FDAnews Drug Daily Bulletin


Feb. 9, 2006

The Senate committee that oversees the FDA hasn't decided whether it will support the agency's proposed industry user fee for reinspections of manufacturing facilities, questioning what it sees as a "unique" approach to increasing FDA funding.

The agency submitted a legislative proposal to institute the new industry user fee to the Senate Health, Education, Labor and Pensions (HELP) Committee as part of the Bush administration's recent budget proposal. The fee would fund the FDA's reinspections of manufacturing plants that fail initial review.

The HELP committee is reviewing the proposal, focusing on the fact the proposed $22 million fee would be the first of its kind, a spokesman said.

"The reinspection user fee proposed in the president's budget is unique," said HELP committee spokesman Ryan Taylor. "Existing user fee programs within FDA do not have a requirement for additional fees for products or establishments that do not pass initial review. With that in mind, the committee is actively reviewing the proposal to determine whether to move it forward."

The committee wants the agency to provide information to ensure that such a fee is applied in a consistent and predictable manner, said another Senate aide familiar with the issue. As part of HELP's oversight role, it wants to know how this money would be spent, the source said.

The FDA will be asked to explain how it determines the cost of reinspection. For example, reinspections can take place both domestically and at foreign facilities. Would the cost of travel expenses be included in the fees?, the source asked.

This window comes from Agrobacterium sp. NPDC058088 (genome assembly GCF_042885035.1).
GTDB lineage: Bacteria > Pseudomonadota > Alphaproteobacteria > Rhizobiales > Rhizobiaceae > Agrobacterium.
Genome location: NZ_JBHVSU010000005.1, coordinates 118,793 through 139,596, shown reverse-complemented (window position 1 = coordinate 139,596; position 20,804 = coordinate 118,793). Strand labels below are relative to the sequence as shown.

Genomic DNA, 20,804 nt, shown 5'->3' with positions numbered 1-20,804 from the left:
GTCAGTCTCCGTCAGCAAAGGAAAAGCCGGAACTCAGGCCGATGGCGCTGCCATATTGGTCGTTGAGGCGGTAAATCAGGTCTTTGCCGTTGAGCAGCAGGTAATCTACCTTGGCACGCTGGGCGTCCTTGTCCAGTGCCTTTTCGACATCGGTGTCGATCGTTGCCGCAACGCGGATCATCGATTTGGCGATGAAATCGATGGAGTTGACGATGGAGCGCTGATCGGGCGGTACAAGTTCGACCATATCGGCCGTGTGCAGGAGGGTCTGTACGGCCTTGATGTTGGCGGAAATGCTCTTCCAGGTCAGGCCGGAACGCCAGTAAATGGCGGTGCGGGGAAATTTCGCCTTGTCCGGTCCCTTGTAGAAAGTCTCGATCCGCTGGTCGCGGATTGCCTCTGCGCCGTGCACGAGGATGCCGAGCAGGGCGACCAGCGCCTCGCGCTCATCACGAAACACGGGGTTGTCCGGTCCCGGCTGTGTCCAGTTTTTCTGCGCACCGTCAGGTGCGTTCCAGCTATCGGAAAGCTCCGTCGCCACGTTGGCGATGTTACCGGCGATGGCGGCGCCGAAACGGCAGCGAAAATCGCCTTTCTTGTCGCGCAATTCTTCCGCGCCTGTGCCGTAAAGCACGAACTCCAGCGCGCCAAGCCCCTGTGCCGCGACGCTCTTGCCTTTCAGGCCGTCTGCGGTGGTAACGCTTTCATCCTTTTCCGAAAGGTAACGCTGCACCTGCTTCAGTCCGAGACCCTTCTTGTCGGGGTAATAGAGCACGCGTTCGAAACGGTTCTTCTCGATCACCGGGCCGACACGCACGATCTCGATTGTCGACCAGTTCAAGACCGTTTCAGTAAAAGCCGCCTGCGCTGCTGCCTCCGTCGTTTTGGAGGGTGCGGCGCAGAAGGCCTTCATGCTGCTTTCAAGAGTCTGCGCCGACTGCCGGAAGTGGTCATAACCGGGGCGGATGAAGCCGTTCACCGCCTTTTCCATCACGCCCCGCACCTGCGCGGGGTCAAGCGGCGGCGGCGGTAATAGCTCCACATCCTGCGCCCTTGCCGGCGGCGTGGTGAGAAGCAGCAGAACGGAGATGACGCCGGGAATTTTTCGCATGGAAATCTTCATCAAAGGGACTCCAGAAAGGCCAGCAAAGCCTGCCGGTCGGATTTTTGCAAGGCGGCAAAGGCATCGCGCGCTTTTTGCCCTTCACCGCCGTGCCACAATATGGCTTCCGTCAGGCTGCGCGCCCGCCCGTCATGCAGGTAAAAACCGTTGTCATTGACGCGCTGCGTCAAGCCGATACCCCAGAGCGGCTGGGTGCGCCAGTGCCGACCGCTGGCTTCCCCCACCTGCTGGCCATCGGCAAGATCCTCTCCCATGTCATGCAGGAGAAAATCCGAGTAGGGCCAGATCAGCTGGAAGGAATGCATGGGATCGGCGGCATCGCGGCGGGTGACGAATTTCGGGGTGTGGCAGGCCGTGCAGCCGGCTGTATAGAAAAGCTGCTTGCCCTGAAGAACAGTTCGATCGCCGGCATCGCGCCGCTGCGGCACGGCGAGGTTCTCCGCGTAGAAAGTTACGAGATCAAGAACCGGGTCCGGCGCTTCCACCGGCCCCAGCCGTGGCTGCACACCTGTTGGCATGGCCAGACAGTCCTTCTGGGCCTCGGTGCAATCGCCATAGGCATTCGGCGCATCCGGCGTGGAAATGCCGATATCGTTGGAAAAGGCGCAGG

Because there is no other fee that applies after a company fails an initial review, "there is no model to compare this to," the source said. The committee wants all information necessary to determine if the new fee represents an "undue burden," the source added.

The fee would fund the inspections the FDA takes to verify a firm's corrective actions following good manufacturing practices violations. Agency procedures usually require the agency conduct a follow-up inspection of the firm within 90 days of issuing a warning letter.

The agency would allocate $12.3 million from the new fee for 102 field inspectors, $7.1 million for indirect and support costs, including legal costs and science review, as well as $2.6 million for rent and rent related costs, the budget states. "Revenue from the user fee would reimburse FDA for costs associated with the 118 [full time employees] and related expenses" to reinspect firms that failed to comply with agency regulations, the budget adds. Approximately 1,270 reinspections are expected in fiscal 2007.